Another possibility here is that the dog does not have a truly "dropped jaw." Meaning, the jaw does have some muscle tone in it and she can close her mouth somewhat. If this is the case, then the rest of her symptoms may fit with a disease called myasthenia gravis. This disease is usually diagnosed first with administration of Tensilon (edrephonium choride). After the drug is injected, the dog will show a dramatic increase in muscle strength. Definitive diagnosis is made based on a serum AChR antibody titer.
Most dogs are treated as inpatients until adequate dosages of anticholinesterase drugs are achieved. In dogs that have complications due to aspiration pneumonia (if the dog has megaesophagus on presentation), intensive care may be necessary. If the patient is unable to eat or drink without significant regurgitation, they often need a special tube called a gastrostomy tube placed to help them do this.
Although this disease is treatable, most patients require months of special feeding and medication. The drug of choice is called Mestinon syrup (pyridostigmine syrup). Other drugs that are used are corticosteroids (if there is a poor response to pyridostigmine or if there is no response to the Tensilon test). I do not know of any holistic type remedies that have been found efficacious for treating this disease.
In cases where a mass is found inside the chest (a cranial mediastinal mass), surgical removal is performed. The patient must be stabilized on anticholinesterase drugs before this is done.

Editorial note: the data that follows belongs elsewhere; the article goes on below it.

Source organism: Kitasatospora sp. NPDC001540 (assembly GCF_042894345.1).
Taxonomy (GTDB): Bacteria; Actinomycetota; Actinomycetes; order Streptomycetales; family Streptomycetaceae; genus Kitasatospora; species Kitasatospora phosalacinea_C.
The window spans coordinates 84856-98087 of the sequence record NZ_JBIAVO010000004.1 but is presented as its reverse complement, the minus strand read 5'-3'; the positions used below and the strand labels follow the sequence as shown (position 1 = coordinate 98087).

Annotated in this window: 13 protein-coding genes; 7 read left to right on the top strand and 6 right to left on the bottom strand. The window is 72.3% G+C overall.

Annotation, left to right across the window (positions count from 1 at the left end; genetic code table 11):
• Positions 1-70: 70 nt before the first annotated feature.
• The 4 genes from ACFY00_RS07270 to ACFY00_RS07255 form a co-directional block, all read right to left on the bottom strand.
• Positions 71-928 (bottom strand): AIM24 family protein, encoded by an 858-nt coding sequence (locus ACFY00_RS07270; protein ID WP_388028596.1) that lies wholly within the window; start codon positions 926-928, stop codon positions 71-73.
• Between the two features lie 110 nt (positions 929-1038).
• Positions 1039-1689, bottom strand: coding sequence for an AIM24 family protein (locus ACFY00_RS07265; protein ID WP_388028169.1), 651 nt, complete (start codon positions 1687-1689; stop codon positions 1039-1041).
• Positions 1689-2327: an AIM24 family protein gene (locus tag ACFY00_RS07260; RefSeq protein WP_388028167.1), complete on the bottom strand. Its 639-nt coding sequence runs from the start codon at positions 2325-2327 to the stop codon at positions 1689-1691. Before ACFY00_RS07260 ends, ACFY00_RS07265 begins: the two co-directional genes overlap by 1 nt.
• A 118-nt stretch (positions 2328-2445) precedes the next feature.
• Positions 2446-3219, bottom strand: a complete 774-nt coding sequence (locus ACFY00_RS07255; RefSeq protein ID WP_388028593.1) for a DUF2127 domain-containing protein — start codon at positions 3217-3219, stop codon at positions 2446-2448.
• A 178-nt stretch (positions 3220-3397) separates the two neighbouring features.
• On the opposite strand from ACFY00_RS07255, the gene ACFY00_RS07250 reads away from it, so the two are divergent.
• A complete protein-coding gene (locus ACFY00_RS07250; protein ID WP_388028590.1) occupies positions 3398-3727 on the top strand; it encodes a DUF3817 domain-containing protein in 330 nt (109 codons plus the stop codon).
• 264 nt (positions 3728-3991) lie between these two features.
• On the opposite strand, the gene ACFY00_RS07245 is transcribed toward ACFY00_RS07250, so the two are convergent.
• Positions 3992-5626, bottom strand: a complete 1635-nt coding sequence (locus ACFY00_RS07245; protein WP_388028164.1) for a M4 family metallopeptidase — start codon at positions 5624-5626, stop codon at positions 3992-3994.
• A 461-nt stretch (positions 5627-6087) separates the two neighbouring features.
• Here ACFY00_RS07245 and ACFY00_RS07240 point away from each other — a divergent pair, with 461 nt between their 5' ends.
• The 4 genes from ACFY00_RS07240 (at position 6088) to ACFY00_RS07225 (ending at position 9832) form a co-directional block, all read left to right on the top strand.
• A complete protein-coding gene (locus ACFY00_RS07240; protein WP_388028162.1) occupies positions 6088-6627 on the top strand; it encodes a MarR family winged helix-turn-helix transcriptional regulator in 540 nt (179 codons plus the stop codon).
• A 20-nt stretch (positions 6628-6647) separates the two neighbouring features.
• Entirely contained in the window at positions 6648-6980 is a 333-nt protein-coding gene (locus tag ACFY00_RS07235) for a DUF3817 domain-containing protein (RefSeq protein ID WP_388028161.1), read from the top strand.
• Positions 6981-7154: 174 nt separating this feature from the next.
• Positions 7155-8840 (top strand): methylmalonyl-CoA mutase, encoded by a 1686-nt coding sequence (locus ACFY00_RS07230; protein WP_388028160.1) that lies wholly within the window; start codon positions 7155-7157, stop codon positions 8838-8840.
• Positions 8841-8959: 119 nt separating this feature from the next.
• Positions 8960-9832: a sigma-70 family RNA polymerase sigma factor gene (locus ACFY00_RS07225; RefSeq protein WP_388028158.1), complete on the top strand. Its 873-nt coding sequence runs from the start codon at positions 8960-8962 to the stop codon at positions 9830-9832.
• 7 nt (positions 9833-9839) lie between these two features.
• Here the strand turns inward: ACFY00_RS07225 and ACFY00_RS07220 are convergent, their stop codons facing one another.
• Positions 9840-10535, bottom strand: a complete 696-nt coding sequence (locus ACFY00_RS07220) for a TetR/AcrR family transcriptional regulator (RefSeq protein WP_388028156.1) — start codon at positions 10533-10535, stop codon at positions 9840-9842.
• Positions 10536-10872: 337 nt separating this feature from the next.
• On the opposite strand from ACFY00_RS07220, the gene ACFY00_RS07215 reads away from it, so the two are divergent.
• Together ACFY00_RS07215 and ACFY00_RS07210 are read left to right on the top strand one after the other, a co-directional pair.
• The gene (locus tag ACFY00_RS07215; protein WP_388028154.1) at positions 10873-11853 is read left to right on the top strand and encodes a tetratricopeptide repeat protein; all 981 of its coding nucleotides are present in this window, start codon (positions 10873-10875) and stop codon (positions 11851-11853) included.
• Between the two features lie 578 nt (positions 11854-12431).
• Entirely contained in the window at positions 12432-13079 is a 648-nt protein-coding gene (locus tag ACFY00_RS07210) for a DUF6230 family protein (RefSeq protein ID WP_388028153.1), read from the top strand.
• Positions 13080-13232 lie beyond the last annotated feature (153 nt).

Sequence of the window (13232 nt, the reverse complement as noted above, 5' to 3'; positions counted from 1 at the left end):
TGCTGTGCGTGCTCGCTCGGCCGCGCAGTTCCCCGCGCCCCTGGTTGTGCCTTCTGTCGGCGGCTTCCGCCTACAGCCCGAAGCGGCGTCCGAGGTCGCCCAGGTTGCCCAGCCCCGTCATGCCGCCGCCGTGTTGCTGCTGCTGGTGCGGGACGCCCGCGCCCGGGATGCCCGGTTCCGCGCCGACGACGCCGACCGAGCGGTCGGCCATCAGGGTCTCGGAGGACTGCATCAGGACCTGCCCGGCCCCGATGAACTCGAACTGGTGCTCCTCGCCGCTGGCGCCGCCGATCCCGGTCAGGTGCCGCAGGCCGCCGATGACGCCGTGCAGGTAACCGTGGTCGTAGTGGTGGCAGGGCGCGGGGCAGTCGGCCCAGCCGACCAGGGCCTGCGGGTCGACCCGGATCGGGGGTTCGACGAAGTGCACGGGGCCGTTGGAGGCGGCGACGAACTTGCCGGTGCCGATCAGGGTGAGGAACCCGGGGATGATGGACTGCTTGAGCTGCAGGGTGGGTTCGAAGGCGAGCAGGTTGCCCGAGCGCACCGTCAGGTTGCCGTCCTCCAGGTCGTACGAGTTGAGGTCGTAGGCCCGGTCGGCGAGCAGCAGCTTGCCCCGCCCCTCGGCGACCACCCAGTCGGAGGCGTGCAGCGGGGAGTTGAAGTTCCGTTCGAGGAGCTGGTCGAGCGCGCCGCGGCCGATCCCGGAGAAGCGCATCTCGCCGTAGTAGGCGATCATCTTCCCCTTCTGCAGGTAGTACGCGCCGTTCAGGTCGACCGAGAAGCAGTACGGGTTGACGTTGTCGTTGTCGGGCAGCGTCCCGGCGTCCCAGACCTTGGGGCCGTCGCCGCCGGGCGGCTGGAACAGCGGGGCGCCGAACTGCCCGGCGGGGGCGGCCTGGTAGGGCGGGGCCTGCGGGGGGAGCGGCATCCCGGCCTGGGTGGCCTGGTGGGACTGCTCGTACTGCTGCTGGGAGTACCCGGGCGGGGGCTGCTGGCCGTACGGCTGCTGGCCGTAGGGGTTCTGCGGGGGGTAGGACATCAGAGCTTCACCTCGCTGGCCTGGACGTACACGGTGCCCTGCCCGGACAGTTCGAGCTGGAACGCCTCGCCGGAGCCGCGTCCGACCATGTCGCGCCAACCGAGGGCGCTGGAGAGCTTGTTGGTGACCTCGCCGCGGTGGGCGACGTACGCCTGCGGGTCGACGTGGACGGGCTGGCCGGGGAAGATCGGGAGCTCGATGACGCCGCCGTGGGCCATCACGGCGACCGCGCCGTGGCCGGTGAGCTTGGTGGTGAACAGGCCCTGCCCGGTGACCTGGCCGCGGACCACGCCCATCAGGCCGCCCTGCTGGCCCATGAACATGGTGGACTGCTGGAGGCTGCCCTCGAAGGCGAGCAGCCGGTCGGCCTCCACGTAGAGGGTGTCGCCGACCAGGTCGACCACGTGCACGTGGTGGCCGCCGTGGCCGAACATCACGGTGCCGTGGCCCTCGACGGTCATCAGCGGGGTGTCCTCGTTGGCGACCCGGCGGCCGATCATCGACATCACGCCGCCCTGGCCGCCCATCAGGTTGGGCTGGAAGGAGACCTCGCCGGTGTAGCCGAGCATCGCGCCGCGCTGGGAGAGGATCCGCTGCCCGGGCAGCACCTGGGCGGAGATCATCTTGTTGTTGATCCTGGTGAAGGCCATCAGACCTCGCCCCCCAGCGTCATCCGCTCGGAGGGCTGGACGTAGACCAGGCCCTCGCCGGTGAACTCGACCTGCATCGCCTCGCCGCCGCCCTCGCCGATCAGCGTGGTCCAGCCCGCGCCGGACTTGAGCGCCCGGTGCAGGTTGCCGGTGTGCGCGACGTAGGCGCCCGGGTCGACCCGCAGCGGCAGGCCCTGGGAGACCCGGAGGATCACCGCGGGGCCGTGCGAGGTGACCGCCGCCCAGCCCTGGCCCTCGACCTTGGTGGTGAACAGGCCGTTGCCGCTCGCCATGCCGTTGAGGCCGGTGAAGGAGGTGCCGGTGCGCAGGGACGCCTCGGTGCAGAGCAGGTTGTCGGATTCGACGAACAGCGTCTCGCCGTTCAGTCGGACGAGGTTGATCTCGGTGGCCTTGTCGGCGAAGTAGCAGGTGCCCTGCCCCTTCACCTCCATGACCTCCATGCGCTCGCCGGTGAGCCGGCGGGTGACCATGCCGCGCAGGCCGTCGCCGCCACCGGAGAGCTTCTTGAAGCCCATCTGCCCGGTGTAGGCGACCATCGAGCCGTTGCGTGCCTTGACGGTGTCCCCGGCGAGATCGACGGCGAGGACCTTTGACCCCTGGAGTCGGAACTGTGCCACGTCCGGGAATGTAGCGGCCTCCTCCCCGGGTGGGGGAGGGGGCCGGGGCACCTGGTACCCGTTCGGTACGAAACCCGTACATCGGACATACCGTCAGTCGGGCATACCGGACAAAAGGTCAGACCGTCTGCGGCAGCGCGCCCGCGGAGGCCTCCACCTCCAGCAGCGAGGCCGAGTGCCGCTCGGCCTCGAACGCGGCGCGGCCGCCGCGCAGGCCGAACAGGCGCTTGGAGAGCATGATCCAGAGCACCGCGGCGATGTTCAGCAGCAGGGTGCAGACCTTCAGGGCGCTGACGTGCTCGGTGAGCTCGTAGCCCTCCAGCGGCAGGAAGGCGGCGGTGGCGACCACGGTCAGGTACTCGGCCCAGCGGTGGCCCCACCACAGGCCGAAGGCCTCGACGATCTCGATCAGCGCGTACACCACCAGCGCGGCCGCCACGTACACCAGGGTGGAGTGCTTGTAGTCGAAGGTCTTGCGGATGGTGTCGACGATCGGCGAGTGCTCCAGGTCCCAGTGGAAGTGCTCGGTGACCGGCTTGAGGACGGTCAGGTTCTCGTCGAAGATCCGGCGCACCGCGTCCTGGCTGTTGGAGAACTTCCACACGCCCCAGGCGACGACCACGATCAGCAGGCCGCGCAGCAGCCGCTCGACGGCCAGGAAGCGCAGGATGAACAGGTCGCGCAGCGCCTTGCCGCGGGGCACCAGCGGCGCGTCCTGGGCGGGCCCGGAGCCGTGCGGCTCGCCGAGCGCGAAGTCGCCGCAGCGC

Once approprate drug levels of the anticholinesterase have been reached, return of muscle strength should be evident. X-rays of the chest are generally done every 4-6 weeks to evaluate for resolution of the megaesophagus. AChR antibody titers are evaluated every 6-8 weeks to look for a decrease back into the normal range.
If there is no severe aspiration pneumopnia or pharyngeal weakness, then there is a good prognosis for complete recovery. Resolution of clinical signs will usually occur within 4-6 months. If a thymoma is present, there is a guarded prognosis unless complete surgical removal and control of the myasthenia symptoms are achieved.

I am attaching some client information handouts that I use in my practice that discuss some of these conditions in more detail. I hope that you find them useful.

Myasthenia Gravis

If your vet has been unable to diagnose your dog, then you may want to consider asking them for a referral to see a specialist in veterinary internal medicine or veterinary neurology. Most specialists are located at referral centers or colleges of veterinary medicine. The benefit of seeing a specialist, is that you are more likely to get a quick and accurate diagnosis of your animal's problem, and thus a faster resolution of the symptoms. It is also more likely that a specialist has seen this problem before and treated it successfully.